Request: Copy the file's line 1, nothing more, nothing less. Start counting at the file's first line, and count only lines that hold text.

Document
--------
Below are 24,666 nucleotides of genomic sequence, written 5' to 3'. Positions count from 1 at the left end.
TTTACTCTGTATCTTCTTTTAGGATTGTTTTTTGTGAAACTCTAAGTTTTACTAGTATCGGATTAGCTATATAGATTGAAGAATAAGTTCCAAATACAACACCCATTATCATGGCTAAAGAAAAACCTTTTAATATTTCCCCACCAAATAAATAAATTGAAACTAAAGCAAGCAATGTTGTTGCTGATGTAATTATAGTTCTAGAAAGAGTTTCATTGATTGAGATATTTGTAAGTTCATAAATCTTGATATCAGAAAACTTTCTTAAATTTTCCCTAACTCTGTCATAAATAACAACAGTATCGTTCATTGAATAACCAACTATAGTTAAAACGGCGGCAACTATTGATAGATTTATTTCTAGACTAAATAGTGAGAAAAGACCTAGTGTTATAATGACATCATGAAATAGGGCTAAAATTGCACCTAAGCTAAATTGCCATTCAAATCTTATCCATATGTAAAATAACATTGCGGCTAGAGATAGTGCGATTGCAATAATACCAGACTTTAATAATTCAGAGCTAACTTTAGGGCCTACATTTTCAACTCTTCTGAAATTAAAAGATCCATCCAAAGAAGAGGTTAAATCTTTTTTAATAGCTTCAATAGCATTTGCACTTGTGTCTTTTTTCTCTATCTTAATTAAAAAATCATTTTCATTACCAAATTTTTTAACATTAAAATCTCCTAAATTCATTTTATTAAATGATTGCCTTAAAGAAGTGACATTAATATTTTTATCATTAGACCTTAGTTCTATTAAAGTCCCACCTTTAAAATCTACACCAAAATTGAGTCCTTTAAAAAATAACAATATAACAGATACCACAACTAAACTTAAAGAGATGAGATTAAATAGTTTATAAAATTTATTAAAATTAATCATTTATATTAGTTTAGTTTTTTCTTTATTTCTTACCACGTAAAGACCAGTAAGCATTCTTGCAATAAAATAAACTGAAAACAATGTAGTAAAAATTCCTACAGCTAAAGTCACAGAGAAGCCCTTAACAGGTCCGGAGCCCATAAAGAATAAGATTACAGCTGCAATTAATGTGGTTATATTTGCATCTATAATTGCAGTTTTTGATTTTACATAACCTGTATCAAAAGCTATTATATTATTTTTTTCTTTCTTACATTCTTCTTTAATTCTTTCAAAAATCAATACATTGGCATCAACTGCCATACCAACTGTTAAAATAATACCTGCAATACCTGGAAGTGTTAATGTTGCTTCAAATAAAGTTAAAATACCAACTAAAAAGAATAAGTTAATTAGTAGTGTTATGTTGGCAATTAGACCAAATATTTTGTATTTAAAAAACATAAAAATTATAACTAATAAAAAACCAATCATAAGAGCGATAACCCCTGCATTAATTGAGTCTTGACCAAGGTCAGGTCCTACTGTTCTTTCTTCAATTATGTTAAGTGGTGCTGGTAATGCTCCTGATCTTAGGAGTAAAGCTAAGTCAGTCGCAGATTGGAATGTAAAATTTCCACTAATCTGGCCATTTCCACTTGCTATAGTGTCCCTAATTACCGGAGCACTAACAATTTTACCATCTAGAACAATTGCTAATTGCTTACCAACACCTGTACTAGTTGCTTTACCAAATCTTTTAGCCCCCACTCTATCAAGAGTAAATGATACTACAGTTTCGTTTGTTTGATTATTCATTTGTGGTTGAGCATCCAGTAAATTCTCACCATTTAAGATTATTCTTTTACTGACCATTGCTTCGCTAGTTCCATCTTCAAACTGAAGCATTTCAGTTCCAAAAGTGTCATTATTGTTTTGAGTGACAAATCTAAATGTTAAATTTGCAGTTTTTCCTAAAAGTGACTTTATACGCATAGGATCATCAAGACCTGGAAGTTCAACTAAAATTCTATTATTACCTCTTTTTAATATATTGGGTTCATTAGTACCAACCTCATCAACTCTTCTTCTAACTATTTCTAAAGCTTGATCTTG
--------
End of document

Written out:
Below are 24,666 nucleotides of genomic sequence, written 5' to 3'. Positions count from 1 at the left end.